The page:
Another man who Conte appears keen to keep is a man after his own heart, the firebrand Diego Costa. While Costa’s form has undergone a startling renaissance following Mourinho’s departure, the striker is reportedly tired of the reputation he now has amongst referees, players and the media (albeit all of his own doing) and wants a move back to Atlético Madrid. If Chelsea are to be refashioned in their new manager’s image, one would imagine that Costa would be instrumental embodying Conte’s vision for the club.
One thing is for certain; Conte will not conform to the genial stereotypes of previous Italian Chelsea managers; such as the eccentric Gianluca Vialli, the endearing Claudio Ranieri, the relaxed Roberto Di Matteo or the cool Carlo Ancelotti. His rule will be one which is motivated by the qualities which made him such as decorated player and manager. As a man whose playing career saw him acquire five league titles, a Champions League and 20 international caps for Italy, Conte has proven himself to be a winner on and off the pitch. On this basis, this should automatically ensure that the Chelsea players afford Conte the respect he deserves when he takes charge.
Yet despite his strict approach, sheer intensity of character and impressive record, like his predecessor, Conte comes to England with his dark side. The most significant aspect of this would be his ongoing affiliation with Italian match-fixing. Despite his strenuous denial of any involvement, his reputation will never truly be pure in the eyes of football fans and fellow managers due to his association with this sorry investigation.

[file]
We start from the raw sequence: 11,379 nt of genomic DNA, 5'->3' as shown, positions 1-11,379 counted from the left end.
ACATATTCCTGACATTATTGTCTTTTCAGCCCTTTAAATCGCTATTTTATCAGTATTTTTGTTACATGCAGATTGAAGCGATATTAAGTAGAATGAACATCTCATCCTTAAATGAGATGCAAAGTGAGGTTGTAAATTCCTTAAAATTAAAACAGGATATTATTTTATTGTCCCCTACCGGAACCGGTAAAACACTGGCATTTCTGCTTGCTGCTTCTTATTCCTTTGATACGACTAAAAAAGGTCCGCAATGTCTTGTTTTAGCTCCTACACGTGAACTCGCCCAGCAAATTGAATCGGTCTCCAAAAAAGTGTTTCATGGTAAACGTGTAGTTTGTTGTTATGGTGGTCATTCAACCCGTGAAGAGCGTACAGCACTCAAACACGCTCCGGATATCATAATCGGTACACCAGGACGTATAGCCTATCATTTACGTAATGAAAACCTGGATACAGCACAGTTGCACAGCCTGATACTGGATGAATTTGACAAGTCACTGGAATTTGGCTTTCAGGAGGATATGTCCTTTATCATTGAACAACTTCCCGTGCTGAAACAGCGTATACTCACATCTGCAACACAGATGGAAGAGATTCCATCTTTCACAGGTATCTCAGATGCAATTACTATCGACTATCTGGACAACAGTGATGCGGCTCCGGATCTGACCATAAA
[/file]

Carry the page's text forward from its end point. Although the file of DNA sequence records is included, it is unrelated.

However what is more likely to antagonise his rivals and the club itself is his outspoken attitude. Much like Mourinho, Conte will not fear to speak his mind when put in front of a microphone and a camera. For a club in dire need of a PR image makeover following Mourinho’s broadsides and deplorable behaviour by a minority of fans, Conte may not be the man who makes Chelsea the darlings of the Premier League in the fashion of Ranieri’s Leicester City.
Even beyond his personality, there is the huge problem of his current role as Italy’s national coach, which will consume a substantial proportion of time to work with his new squad in pre-season. One can only think that the board at Stamford Bridge will be praying for an early group stage exit for Italy so their new appointment can focus on his new job in hand.
Despite these concerns, Chelsea feel they have the right man to lead them out of what is unquestionably the club’s darkest period since the beginning of the Abramovich era. Despite Hiddink’s stabilisation of the club following their shocking fall from grace, the interim manager has failed to guide Chelsea to a consolatory fourth placed finish or any cup glory as he achieved in his previous spell. Now a swift return to the top of the Premier League and the European elite in the Champions League is crucial for the immediate future of the club. At Juventus, Conte revived the Old Lady of Italian Football. Now is the time for him to repeat the trick with the fallen West London giants.
Photograph: Nazionale Calcio via Flickr